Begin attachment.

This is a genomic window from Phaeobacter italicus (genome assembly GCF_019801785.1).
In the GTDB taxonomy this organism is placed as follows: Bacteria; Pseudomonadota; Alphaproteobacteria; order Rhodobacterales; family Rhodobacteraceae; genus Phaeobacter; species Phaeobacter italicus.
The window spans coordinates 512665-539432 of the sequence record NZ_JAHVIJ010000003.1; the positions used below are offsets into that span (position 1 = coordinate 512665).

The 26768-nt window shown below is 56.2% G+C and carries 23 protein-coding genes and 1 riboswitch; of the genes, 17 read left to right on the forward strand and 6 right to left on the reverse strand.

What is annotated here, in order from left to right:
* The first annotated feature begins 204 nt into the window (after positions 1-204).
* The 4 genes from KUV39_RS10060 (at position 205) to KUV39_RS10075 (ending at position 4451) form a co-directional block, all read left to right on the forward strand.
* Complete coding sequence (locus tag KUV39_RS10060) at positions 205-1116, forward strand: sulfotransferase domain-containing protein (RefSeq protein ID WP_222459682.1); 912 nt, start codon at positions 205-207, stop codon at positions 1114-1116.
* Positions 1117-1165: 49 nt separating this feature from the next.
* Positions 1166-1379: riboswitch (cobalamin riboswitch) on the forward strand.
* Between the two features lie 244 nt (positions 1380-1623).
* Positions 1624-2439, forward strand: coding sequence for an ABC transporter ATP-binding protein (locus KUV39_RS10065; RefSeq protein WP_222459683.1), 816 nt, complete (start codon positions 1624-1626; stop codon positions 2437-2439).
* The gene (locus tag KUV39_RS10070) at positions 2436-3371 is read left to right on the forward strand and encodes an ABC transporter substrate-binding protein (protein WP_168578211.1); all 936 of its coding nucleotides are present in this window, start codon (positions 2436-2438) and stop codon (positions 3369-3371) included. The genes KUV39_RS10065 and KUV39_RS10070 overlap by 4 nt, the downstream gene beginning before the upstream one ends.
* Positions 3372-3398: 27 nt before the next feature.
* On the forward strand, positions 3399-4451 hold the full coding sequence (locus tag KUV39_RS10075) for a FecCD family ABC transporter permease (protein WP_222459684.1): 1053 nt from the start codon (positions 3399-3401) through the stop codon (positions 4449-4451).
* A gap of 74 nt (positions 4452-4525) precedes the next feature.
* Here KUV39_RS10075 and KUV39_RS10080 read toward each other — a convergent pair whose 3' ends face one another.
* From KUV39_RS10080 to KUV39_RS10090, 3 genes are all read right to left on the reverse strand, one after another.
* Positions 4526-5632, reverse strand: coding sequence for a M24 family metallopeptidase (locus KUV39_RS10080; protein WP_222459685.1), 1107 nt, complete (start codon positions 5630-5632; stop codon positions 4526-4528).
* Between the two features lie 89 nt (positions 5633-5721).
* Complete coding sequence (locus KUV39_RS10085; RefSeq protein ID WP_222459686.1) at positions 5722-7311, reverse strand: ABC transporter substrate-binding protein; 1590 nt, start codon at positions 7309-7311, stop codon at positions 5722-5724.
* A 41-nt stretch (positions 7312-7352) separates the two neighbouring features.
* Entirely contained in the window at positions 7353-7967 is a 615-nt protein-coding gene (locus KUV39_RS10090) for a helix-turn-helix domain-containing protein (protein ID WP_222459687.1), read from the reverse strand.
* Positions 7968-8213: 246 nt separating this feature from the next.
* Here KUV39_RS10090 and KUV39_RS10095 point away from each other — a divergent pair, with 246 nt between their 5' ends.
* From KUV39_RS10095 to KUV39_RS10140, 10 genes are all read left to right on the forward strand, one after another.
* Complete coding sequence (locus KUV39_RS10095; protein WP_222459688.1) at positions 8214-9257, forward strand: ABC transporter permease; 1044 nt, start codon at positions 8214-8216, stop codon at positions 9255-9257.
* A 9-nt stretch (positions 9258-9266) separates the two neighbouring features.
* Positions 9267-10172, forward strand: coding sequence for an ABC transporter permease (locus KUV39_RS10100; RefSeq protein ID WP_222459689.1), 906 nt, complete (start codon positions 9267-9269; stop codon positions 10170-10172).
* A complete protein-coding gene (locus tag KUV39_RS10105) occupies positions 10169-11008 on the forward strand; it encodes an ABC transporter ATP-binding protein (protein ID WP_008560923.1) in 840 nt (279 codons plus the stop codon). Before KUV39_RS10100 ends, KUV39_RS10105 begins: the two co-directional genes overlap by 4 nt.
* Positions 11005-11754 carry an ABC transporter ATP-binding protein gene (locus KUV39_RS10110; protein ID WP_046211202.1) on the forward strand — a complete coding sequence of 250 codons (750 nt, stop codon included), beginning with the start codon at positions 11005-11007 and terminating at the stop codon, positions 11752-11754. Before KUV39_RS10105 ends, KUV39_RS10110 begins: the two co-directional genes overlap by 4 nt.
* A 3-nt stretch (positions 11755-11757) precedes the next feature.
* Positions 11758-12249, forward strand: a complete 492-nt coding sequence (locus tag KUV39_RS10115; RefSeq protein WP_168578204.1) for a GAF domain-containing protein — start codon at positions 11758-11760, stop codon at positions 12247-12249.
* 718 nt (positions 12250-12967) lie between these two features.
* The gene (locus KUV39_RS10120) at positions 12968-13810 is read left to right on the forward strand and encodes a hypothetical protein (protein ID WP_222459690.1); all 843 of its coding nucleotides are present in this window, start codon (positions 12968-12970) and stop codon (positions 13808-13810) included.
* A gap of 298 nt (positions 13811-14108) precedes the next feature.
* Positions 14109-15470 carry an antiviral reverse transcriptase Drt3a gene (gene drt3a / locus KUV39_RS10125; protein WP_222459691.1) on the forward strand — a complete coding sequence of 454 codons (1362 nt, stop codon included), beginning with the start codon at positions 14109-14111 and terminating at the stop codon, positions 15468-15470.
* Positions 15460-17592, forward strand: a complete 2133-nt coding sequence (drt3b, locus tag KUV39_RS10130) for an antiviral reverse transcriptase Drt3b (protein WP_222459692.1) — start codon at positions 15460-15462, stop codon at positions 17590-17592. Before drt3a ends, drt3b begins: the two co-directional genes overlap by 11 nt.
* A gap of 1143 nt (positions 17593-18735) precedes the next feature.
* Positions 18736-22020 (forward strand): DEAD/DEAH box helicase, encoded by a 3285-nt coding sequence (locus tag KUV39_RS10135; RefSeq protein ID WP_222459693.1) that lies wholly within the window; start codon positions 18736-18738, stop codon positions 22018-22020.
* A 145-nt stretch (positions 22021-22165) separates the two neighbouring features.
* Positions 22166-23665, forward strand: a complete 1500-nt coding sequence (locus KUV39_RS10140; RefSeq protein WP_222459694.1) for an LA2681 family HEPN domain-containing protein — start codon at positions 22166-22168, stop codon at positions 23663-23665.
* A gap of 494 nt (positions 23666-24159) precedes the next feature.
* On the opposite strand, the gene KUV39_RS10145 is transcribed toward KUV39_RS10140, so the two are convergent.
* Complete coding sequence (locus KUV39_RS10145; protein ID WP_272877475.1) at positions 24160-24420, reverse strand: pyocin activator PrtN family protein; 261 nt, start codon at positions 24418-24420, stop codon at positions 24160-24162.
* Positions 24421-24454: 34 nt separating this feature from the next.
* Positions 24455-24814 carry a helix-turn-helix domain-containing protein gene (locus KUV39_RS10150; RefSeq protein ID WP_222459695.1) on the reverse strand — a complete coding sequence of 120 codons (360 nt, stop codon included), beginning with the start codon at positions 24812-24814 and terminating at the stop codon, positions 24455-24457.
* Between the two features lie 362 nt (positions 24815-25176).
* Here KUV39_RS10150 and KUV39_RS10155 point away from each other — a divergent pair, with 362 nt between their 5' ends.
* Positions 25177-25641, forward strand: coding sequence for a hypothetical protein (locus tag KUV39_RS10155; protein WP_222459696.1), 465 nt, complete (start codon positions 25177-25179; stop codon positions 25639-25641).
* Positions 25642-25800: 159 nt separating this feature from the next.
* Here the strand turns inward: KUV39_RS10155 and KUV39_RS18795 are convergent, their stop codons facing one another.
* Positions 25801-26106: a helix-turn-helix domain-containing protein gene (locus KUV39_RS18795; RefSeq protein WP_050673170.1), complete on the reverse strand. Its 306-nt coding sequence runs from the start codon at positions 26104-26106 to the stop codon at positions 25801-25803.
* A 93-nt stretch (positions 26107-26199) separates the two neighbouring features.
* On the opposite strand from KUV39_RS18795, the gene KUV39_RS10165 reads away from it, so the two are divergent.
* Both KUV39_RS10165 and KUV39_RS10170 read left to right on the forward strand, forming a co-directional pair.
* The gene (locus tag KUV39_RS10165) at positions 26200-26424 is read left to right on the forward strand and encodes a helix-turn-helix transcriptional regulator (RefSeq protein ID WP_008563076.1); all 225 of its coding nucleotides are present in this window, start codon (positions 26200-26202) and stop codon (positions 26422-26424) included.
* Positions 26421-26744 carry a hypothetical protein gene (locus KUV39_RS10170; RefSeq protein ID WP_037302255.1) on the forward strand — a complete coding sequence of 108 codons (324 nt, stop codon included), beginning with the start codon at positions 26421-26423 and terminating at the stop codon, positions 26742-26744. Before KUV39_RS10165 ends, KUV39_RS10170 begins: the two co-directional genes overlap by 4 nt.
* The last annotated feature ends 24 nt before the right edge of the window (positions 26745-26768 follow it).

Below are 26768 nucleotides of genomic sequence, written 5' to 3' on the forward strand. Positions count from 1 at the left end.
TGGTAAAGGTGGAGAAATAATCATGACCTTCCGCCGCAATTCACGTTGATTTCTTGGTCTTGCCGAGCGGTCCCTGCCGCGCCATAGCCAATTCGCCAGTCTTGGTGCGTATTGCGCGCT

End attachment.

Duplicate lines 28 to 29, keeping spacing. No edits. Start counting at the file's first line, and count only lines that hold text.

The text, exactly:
* A 9-nt stretch (positions 9258-9266) separates the two neighbouring features.
* Positions 9267-10172, forward strand: coding sequence for an ABC transporter permease (locus KUV39_RS10100; RefSeq protein ID WP_222459689.1), 906 nt, complete (start codon positions 9267-9269; stop codon positions 10170-10172).